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a transfer of the anterior of these two pairs (half the whole number) to the cephalic series, there is evidence, in this exalted cephalization of the system, of a distinction of the very highest significance. It places man apart from the whole series of Mammals, and on the basis of a characteristic which is profoundly a criterion of grade.

This extreme cephalization of the body is a structural expression of the dominance of mind. The raising of the fore-limbs from the ground for esthetic, intellectual, and spiritual service, is in direct harmony with that spiritual endowment which fitted man for such duties. In this and other attendant ways, the whole outer being is made to show forth the divine feature of the inner being.


THE loyal people of the United States were scarcely less surprised by the rebellion itself than they have been by the attitude thus far assumed throughout this struggle by that class in England to which we usually look to ascertain British opinion. Eminent individuals there have been who have appreciated the nature of the contest going on here, and have uttered generous words of cheer. The names of these men-Mill, Cairnes, Bright, Cobden, Arthur, Newman Hall, Hughes,— are remembered to-day with affection in thousands of American homes. But, during these long months, almost every channel for the public expression of the views of Englishmen has been turned against us. What have we read from the whole British press, daily, weekly, monthly, quarterly, with a few honorable exceptions, but a repetition of the sneers, misrepresentations, and exultations over our calamities, which have made Blackwood, the Saturday Review, and the Times, odious in our eyes!

Liberty-loving men in the United States have been surprised, -they have been grieved, and they have asked, What word comes to us from those upon whose sympathy we have a right to depend? What say the watchmen of freedom, who are stationed for the express purpose of heralding the downfall of oppression, and the progress of truth and righteousness in the world? What say our brethren of the Evangelical Alliance? At last they have spoken, and we ask attention to the expression of their views, as we have them in the subjoined correspondence which has been placed at our disposal.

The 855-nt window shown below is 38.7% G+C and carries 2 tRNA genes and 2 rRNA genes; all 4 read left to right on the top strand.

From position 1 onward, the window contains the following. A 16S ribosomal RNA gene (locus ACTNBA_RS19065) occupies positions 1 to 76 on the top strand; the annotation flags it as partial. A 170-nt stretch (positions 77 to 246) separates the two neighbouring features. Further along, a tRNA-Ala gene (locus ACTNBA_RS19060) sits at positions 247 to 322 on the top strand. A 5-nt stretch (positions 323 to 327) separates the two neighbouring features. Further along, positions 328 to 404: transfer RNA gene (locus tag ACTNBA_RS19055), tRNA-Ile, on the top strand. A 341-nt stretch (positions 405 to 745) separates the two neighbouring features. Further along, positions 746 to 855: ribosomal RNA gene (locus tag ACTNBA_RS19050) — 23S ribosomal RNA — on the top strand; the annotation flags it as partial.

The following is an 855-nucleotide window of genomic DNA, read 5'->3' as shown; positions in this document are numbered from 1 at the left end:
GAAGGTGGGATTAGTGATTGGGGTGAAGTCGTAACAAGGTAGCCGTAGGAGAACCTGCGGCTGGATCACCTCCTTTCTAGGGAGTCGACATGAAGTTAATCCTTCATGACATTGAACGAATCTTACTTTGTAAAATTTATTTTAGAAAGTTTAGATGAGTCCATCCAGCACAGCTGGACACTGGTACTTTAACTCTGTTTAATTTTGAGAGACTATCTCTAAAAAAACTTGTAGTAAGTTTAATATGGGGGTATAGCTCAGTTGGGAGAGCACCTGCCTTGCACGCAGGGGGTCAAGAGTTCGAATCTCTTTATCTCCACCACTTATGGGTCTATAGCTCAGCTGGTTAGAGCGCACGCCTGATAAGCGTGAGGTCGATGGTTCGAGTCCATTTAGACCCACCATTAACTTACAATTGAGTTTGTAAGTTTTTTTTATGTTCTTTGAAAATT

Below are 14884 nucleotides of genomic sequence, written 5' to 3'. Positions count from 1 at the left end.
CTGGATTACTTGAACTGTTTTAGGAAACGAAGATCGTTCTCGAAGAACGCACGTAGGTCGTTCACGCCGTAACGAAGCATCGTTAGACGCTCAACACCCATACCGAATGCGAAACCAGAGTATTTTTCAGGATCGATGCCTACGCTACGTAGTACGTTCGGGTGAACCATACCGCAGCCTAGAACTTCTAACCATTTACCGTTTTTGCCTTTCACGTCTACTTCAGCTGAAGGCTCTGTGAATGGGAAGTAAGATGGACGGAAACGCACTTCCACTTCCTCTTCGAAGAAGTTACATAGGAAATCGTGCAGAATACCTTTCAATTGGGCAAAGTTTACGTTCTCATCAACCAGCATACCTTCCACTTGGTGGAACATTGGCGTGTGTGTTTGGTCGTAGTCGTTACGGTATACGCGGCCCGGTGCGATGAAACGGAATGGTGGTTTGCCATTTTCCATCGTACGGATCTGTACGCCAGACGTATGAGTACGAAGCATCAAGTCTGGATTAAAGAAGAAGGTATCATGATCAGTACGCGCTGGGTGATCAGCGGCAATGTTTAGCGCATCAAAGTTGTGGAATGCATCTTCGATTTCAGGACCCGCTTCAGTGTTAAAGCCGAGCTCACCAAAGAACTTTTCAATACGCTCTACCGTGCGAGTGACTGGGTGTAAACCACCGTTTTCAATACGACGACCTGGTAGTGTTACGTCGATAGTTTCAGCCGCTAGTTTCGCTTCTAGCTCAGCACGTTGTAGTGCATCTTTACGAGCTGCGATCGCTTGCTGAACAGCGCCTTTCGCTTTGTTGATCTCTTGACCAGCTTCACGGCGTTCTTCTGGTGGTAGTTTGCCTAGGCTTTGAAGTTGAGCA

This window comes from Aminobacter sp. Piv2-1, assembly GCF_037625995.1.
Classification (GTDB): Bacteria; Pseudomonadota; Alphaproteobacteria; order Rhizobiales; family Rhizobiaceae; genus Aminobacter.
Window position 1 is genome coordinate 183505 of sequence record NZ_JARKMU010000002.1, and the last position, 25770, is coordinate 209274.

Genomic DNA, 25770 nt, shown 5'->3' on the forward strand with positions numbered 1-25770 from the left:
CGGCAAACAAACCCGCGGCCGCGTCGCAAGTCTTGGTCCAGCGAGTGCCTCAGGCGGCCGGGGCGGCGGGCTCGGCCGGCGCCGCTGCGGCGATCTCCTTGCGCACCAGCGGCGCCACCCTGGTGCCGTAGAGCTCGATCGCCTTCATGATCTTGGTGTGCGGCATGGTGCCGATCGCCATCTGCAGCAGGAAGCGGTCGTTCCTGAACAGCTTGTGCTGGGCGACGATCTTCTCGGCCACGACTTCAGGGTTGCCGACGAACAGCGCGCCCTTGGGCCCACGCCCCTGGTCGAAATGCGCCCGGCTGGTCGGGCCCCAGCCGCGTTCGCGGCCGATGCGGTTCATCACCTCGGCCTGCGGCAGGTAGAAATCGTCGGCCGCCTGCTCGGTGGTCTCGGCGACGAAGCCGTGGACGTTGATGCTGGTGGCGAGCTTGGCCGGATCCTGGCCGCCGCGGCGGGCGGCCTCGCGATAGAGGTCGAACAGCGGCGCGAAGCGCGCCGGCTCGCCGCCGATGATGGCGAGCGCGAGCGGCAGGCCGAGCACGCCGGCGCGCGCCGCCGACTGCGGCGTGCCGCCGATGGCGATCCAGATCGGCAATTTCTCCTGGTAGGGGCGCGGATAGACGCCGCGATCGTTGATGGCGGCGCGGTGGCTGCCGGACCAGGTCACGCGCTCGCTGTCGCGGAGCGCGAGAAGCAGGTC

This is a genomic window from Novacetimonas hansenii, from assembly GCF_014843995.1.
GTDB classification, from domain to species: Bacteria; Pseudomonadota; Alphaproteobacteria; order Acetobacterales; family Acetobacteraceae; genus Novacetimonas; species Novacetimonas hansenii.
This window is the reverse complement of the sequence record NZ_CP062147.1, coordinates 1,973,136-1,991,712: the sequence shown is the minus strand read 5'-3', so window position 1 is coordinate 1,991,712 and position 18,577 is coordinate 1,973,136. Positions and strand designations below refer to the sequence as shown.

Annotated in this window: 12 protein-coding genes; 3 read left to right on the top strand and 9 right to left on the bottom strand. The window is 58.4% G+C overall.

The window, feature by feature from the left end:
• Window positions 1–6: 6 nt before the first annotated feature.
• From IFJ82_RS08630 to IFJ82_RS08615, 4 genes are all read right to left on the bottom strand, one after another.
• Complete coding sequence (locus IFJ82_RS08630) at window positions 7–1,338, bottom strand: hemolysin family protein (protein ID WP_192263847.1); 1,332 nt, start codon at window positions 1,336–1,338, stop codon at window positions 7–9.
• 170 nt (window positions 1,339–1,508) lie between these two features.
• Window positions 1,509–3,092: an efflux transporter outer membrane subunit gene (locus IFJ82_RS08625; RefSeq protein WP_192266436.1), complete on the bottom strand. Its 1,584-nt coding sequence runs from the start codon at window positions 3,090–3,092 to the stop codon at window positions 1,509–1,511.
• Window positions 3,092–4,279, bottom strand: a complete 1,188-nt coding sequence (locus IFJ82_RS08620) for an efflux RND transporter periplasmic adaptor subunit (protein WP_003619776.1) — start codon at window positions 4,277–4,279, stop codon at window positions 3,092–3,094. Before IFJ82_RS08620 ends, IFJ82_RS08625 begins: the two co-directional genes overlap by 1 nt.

It will be noticed that the "British Branch" had been "requested" by the "French Branch" to unite with them in some expression of sympathy "for their brethren in America." The British Branch thus "requested," after ample time taken for consideration, adopted the following "Resolution," which was duly communicated by the Foreign Secretary to the Rev. Dr.

Patton, of New Haven, that he might make a proper announcement of it in the United States.



7 Adam Street, Strand,


London, October 17, 1862.

May I ask you kindly to promote the publication of the enclosed Resolution, which was adopted at our Annual Conference yesterday.

Many prayers have been offered, and fervent supplications have been sent up to the Throne of Grace in behalf of our American brethren. May the Lord in mercy answer them. Ever yours in the bands of Christian love,

Foreign Secretary.

Yesterday morning, the conference was preceded by a devotional meeting, over which the Rev. F. S. Ce Chalmers, D. D., Rector of Beckenham, presided. The first business was the appointment of the new council, who had been nominated by a committee previously appointed for that purpose. The Rev. W. Harris, in seconding the appointment, suggested that meetings should be held systematically throughout the country.


The committee appointed on Wednesday evening, (consisting of Sir C. Eardley, and the Rev. Drs. Urwick, W. Arthur, W. Harris, T. R. Birks, M. A., Towers, M'Ewen, and Fowler), brought up a report, which Sir Culling Eardley said they had agreed to unanimously, such was the harmonizing influence of Christian principle.

The Rev. T. R. Birks then read the following resolutions:-" Resolved, That the fraternal communication received from the Paris branch, be affectionately acknowledged; that the best thanks of the conference be conveyed to our French brethren for their expressions of warm interest in the operations and success of our branch of the Alliance, with the assurance that we participate in their deep sympathy with our common brethren in America in the fearful calamities which have sprung from the civil war now raging. That this conference desires to express their deep sorrow for the continuance of the civil war in America, and the fearful amount of bloodshed and suffering to which it has led. Believing that sin is the cause of God's sore judgments, and that the evils connected with the maintenance of slavery in the South, and complicity with those evils in the North, are one great cause of this solemn visitation, they renew the expression of their earnest prayer that peace may be restored, that these evils, and all others which have led to these calamities, may be removed, and the immense resources